Trafficking in women from Myanmar: young brides held captive in China

Light of truth

Chinese and Myanmar authorities are failing to stop the brutal trafficking of young women, often teenagers, for sexual slavery from conflict-ridden Kachin, a state in northern Myanmar, this according to a report by New York-based Human Rights Watch.

Released on March 22, the report notes that women are often tricked into travelling to China in search of work or kidnapped and held against their will to be sold as “brides” to Chinese men. Most of those taken hostage by Chinese families are locked up and raped, it says. Those who do escape are often obliged to leave children fathered by their tor-mentors.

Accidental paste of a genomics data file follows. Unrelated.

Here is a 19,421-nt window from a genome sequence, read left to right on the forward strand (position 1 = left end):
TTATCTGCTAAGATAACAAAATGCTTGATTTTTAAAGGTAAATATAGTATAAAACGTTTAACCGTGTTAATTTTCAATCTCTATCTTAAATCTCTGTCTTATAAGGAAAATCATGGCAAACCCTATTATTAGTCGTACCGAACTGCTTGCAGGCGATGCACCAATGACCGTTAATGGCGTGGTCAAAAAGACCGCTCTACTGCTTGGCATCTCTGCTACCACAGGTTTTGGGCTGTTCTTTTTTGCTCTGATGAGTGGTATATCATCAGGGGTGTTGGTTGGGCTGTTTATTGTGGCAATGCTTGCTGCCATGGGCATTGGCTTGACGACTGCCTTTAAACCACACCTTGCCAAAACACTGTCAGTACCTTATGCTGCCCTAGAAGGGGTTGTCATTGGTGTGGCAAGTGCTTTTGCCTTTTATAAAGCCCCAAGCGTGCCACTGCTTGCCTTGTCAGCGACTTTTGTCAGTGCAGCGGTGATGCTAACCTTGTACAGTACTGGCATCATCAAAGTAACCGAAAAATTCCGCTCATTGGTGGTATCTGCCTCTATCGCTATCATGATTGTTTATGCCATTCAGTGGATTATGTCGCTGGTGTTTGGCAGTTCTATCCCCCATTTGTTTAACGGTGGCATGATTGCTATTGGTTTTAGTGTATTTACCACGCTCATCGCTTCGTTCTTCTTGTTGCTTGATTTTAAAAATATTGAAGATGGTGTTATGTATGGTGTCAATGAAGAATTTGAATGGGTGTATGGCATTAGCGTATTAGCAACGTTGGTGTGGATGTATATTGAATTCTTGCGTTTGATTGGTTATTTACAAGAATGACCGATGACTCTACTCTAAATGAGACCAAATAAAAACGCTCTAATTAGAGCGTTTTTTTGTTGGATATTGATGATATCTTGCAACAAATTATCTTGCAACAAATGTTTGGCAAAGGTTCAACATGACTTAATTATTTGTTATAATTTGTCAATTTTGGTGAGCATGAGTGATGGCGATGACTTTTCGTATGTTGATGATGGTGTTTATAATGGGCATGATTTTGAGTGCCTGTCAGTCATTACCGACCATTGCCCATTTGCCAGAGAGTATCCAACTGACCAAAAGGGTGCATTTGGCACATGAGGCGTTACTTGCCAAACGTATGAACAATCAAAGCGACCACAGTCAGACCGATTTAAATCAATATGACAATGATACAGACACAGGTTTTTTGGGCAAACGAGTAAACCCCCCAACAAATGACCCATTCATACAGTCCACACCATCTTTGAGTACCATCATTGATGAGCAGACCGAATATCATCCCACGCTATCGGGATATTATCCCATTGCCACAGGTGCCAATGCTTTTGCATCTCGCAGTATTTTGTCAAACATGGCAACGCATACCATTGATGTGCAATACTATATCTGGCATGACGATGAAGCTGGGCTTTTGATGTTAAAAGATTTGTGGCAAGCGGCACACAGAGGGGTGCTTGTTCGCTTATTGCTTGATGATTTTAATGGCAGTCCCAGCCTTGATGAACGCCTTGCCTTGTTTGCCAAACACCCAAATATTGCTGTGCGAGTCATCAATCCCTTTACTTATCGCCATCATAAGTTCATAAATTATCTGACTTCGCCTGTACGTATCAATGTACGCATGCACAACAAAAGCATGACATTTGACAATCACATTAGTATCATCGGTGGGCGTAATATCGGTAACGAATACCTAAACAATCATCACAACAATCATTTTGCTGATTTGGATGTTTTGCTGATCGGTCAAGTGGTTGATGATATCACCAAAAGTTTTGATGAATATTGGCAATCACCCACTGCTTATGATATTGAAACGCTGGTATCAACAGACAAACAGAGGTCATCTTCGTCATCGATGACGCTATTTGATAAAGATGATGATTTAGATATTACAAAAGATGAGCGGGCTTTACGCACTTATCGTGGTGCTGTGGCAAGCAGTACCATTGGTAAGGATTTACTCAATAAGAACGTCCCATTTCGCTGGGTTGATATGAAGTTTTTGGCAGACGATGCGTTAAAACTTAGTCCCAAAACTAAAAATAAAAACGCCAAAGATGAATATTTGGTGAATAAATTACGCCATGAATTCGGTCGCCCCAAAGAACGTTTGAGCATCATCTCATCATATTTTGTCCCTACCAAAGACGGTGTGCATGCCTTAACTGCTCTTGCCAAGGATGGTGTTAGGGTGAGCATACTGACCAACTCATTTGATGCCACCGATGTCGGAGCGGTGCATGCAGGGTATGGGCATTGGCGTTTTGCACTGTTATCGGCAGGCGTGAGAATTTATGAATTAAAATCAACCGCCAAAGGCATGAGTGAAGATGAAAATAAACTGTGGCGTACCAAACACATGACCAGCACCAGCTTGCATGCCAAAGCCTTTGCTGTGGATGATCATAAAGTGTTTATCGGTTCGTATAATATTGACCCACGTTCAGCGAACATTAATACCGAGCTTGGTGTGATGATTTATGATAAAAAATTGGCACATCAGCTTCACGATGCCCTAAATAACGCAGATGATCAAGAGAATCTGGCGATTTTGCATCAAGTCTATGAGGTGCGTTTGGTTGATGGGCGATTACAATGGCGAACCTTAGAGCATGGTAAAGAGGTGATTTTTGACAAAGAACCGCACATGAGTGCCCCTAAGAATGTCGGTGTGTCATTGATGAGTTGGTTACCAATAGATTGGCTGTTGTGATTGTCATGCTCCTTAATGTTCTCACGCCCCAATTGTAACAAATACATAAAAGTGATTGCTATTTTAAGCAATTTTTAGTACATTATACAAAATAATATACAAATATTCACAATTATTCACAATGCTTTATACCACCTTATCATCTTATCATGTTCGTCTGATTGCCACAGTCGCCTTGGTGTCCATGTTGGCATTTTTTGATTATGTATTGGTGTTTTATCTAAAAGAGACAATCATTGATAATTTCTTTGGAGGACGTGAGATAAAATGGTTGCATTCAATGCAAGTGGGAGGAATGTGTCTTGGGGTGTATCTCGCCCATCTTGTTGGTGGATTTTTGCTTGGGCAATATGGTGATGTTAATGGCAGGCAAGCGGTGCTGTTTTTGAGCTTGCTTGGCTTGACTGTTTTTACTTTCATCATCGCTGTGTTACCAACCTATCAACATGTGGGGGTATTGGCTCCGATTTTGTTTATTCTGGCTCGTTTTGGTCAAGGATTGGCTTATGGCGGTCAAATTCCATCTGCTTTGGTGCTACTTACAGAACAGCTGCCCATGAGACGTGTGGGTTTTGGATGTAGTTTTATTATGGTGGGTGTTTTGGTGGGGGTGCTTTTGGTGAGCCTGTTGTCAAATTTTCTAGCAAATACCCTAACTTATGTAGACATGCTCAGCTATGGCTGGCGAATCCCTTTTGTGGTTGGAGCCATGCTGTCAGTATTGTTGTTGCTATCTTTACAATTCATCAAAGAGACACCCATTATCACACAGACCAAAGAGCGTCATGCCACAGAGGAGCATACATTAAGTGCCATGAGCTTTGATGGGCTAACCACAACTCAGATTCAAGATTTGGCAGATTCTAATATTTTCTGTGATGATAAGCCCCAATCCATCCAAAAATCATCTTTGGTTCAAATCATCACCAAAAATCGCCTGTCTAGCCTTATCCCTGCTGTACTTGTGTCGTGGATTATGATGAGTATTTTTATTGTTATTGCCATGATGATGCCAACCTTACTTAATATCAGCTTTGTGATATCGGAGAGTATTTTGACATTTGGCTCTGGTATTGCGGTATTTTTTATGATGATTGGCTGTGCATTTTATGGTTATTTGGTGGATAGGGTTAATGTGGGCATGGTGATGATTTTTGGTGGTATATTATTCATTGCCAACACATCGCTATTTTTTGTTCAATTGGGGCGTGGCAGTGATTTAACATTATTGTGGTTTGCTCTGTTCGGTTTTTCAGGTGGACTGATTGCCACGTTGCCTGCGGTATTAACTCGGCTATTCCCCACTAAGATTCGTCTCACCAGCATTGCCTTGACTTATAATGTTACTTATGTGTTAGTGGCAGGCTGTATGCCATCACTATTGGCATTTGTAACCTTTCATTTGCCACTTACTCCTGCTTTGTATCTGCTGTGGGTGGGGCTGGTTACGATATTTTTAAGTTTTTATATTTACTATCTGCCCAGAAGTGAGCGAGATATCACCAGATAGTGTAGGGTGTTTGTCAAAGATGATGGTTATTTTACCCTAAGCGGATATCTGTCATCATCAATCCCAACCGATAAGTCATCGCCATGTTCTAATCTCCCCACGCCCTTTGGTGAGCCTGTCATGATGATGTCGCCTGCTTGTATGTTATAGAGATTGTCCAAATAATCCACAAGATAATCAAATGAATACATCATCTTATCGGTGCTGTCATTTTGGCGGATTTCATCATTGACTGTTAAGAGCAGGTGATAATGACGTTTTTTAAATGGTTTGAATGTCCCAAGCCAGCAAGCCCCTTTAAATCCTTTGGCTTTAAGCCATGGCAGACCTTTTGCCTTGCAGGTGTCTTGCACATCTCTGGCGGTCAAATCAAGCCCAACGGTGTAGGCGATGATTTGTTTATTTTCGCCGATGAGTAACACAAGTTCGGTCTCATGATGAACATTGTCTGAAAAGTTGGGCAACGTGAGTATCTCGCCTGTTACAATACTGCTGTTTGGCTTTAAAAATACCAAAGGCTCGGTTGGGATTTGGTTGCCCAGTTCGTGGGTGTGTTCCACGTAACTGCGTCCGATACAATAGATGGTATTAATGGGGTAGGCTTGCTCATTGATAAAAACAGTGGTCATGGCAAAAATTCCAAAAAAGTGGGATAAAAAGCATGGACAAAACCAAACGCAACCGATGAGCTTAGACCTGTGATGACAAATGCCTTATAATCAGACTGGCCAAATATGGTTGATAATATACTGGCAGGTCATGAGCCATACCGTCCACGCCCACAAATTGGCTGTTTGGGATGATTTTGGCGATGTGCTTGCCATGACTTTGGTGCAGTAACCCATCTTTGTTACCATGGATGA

As a direct result of its one-child policy, China finds itself with 34 million more men than women. This fuels women-trafficking from neighbouring countries, where poverty and social discrimination make women more vulnerable. Myanmar, Cambodia and Laos are especially affected by the problem.

More than 120,000 people have been displaced by armed clashes between government forces and rebel groups in Kachin and in the northern part of Shan State – conflicts that started up again in 2011. In Kachin alone there are more than 100 refugee camps.

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